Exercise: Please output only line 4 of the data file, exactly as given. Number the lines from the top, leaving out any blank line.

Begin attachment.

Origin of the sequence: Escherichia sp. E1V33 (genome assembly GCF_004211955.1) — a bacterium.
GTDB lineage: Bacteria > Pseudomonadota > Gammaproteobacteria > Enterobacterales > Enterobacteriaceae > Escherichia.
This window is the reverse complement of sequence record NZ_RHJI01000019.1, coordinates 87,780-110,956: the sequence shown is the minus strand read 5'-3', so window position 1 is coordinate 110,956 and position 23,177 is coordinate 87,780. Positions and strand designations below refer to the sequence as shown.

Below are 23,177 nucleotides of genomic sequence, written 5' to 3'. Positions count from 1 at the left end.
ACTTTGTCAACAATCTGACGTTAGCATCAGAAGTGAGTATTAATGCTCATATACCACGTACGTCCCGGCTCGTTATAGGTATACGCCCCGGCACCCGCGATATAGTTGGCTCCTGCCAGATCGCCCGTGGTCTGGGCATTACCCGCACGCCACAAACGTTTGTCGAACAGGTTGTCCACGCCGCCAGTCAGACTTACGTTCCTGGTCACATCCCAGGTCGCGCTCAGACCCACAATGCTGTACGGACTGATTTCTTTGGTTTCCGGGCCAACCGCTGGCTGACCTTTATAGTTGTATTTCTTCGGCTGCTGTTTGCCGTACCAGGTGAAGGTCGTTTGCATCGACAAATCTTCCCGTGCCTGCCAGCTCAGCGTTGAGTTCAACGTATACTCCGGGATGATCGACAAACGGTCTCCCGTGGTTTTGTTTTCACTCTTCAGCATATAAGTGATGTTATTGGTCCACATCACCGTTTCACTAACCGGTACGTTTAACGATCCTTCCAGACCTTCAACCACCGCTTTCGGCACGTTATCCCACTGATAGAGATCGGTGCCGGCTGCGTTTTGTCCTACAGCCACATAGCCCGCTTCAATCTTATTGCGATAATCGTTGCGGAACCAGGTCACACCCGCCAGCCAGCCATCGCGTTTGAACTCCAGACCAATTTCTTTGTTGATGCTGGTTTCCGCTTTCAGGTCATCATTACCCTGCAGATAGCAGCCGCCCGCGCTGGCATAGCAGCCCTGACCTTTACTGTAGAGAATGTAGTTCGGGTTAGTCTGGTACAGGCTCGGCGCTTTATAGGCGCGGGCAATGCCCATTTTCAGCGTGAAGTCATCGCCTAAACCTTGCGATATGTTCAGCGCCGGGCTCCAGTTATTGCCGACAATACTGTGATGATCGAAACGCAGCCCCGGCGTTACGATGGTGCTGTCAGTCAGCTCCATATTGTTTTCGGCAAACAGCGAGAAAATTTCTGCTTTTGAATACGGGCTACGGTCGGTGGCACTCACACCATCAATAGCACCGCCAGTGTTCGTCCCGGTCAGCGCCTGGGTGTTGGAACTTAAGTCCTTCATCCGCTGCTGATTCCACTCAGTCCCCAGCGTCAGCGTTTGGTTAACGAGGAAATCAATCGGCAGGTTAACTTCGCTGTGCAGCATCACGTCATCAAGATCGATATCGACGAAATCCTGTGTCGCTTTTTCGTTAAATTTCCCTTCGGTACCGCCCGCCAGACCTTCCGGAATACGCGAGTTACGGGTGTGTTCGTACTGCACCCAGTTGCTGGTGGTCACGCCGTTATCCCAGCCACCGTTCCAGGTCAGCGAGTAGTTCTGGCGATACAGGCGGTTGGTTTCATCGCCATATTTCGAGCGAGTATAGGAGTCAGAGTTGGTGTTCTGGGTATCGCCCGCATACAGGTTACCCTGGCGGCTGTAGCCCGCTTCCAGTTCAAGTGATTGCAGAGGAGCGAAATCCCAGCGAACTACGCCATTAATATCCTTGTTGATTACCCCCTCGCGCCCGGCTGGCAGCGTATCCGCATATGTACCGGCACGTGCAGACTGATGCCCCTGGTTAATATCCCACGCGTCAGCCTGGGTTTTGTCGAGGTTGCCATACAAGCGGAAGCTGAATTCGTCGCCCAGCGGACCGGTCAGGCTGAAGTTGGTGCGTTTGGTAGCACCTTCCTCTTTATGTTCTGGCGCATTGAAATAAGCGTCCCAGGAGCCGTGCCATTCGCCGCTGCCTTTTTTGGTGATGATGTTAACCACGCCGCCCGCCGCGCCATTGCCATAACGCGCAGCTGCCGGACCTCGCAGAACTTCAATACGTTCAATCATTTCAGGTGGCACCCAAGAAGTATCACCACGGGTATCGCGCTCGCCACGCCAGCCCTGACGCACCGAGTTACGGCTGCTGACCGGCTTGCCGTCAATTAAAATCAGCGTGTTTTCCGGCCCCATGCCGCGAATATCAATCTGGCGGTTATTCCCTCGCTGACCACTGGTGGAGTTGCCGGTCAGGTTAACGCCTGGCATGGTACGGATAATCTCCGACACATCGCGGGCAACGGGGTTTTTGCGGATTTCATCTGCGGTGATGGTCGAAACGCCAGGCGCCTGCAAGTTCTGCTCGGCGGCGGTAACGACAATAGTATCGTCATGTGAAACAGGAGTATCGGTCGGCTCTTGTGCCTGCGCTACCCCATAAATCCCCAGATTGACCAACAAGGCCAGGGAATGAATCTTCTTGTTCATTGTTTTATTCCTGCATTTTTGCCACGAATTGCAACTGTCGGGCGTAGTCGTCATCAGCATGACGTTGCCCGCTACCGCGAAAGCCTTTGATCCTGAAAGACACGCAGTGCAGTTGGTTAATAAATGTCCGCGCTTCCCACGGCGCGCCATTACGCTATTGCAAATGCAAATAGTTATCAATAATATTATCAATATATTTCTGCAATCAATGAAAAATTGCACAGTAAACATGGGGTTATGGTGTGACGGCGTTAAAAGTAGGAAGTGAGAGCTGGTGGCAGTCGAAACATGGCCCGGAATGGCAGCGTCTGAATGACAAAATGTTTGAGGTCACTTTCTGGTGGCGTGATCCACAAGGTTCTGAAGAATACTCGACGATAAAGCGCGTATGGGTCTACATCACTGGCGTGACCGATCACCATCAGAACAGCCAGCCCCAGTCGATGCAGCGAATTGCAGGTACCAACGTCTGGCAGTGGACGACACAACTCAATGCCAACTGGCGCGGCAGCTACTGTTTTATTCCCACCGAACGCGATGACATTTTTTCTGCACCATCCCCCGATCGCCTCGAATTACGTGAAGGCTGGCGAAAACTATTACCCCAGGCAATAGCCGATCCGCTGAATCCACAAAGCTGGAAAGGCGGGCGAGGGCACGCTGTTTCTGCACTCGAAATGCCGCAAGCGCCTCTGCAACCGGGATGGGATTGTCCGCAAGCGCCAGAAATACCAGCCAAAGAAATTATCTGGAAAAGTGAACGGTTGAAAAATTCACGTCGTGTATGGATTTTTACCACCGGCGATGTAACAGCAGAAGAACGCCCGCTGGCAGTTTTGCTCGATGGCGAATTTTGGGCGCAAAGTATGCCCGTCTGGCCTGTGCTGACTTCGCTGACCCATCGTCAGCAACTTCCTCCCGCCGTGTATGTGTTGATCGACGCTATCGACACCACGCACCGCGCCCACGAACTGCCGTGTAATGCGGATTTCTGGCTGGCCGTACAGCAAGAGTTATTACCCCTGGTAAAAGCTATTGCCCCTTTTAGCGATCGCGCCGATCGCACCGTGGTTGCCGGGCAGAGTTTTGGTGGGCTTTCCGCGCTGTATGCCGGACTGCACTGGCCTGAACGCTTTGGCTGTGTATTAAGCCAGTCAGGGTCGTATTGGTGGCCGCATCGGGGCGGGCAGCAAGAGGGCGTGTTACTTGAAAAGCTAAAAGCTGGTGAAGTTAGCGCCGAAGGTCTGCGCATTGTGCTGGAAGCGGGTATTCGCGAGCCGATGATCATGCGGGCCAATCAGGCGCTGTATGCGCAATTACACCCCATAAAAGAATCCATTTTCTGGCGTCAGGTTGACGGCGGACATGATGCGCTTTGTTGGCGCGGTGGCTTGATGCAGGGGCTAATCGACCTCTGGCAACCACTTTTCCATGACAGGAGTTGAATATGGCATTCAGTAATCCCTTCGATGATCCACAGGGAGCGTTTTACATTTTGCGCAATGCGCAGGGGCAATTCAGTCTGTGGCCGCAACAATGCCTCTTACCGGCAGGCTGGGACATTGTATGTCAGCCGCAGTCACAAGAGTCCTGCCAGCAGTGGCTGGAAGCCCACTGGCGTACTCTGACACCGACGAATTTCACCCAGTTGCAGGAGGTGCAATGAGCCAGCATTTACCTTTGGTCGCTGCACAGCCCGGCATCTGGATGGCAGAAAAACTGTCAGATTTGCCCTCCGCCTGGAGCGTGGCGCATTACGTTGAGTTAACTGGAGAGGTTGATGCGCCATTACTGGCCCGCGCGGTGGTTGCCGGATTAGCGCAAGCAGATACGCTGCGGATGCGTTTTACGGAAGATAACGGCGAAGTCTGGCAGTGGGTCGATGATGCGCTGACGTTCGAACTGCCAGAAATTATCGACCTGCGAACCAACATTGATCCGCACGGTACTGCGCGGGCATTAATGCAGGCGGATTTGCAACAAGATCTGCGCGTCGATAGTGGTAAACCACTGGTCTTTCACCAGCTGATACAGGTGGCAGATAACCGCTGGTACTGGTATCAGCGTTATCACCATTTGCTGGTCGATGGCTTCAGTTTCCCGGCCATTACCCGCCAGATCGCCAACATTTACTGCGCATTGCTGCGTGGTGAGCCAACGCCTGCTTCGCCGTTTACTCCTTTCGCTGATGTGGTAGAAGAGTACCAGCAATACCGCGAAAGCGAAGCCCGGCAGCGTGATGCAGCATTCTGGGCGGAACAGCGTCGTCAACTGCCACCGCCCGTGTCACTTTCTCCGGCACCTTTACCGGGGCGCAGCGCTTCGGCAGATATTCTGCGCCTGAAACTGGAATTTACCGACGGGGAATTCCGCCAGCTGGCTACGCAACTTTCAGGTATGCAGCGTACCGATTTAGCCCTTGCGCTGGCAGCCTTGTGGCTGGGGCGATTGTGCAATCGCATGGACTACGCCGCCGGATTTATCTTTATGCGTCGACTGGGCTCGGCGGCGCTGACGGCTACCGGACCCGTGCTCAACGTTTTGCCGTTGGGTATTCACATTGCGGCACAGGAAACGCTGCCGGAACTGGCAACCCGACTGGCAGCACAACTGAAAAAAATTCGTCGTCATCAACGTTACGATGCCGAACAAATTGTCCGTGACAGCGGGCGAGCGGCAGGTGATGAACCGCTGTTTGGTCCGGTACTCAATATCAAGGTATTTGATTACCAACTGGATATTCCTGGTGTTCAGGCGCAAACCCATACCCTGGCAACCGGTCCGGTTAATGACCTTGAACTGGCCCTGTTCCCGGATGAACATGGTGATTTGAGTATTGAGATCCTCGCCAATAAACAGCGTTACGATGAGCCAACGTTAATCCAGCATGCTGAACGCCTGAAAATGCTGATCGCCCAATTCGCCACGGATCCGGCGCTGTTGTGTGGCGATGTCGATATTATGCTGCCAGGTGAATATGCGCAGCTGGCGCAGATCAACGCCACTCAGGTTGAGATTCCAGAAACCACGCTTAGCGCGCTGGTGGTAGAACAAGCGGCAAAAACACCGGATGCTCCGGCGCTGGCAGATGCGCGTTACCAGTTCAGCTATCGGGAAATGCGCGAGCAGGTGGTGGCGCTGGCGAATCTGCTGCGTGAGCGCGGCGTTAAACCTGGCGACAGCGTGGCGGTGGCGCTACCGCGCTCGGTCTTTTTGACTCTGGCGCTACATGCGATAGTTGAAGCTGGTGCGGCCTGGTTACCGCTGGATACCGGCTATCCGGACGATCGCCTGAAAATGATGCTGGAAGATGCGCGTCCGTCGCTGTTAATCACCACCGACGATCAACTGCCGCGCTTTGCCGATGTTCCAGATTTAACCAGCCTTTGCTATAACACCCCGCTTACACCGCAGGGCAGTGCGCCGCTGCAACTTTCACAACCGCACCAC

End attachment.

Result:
Below are 23,177 nucleotides of genomic sequence, written 5' to 3'. Positions count from 1 at the left end.